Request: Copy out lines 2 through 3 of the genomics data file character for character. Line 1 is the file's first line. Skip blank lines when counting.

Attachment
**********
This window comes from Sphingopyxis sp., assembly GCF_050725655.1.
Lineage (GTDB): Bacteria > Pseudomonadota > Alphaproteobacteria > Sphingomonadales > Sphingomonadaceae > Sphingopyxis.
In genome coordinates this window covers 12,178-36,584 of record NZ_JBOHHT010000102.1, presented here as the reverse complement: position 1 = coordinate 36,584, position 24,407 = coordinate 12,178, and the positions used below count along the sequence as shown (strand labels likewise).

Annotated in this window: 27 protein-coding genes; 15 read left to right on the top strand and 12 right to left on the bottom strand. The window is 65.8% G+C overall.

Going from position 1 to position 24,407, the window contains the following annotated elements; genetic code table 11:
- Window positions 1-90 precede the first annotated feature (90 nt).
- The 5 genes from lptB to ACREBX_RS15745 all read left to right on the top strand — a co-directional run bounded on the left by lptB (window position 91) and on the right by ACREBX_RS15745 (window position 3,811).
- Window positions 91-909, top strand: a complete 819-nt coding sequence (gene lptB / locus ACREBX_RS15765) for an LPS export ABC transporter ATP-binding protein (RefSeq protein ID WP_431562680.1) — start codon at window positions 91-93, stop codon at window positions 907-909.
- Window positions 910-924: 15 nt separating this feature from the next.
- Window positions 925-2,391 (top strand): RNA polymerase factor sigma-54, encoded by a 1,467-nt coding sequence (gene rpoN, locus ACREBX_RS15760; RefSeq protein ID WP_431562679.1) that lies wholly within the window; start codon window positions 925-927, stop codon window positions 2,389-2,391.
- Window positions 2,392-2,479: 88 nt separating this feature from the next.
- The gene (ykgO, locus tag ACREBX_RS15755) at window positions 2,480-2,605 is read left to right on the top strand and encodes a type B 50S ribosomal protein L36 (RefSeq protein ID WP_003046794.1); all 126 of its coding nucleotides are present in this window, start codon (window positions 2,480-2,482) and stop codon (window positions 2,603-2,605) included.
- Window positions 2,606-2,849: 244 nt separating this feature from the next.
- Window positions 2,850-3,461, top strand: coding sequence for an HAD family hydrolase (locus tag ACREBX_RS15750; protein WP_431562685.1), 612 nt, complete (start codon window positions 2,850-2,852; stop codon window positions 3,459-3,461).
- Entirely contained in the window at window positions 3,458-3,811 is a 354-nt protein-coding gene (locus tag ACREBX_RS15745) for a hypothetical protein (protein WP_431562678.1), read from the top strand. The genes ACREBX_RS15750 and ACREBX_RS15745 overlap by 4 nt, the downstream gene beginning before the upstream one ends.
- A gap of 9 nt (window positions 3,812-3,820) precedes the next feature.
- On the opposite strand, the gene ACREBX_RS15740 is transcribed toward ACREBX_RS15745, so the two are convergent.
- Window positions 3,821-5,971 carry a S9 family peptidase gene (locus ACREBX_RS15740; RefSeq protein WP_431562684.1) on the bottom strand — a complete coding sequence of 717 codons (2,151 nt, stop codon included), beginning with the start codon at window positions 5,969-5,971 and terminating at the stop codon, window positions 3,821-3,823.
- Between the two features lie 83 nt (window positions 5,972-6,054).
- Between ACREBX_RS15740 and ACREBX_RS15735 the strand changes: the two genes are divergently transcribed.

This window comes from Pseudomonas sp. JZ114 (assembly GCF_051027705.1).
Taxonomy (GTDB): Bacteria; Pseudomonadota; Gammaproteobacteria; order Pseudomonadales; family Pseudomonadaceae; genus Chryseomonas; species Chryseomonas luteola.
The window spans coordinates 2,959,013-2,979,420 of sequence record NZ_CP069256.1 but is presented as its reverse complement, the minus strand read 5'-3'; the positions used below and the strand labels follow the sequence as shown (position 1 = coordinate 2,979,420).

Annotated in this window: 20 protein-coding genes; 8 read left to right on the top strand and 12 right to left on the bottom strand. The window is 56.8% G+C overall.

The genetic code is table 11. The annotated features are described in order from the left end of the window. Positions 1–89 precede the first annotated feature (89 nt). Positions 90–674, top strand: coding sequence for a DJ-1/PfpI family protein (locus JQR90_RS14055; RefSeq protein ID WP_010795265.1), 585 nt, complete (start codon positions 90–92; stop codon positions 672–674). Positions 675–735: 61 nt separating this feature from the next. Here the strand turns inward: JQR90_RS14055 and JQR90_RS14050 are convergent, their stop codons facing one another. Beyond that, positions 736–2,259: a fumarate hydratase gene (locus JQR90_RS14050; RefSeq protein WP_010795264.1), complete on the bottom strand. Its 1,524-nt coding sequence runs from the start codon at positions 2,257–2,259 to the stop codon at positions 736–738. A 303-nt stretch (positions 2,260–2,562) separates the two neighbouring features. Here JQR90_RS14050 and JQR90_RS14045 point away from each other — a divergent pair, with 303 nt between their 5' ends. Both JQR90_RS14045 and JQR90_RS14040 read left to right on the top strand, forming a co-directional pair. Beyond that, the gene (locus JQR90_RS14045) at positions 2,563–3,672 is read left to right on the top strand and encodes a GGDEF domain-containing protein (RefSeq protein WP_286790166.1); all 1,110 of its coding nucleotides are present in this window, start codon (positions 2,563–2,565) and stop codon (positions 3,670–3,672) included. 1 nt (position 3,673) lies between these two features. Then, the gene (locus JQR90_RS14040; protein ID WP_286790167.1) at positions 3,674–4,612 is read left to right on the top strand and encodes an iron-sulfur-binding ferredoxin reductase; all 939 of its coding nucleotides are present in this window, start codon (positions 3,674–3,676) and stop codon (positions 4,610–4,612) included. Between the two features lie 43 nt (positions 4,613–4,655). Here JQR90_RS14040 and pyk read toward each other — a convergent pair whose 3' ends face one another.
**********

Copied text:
Lineage (GTDB): Bacteria > Pseudomonadota > Alphaproteobacteria > Sphingomonadales > Sphingomonadaceae > Sphingopyxis.
In genome coordinates this window covers 12,178-36,584 of record NZ_JBOHHT010000102.1, presented here as the reverse complement: position 1 = coordinate 36,584, position 24,407 = coordinate 12,178, and the positions used below count along the sequence as shown (strand labels likewise).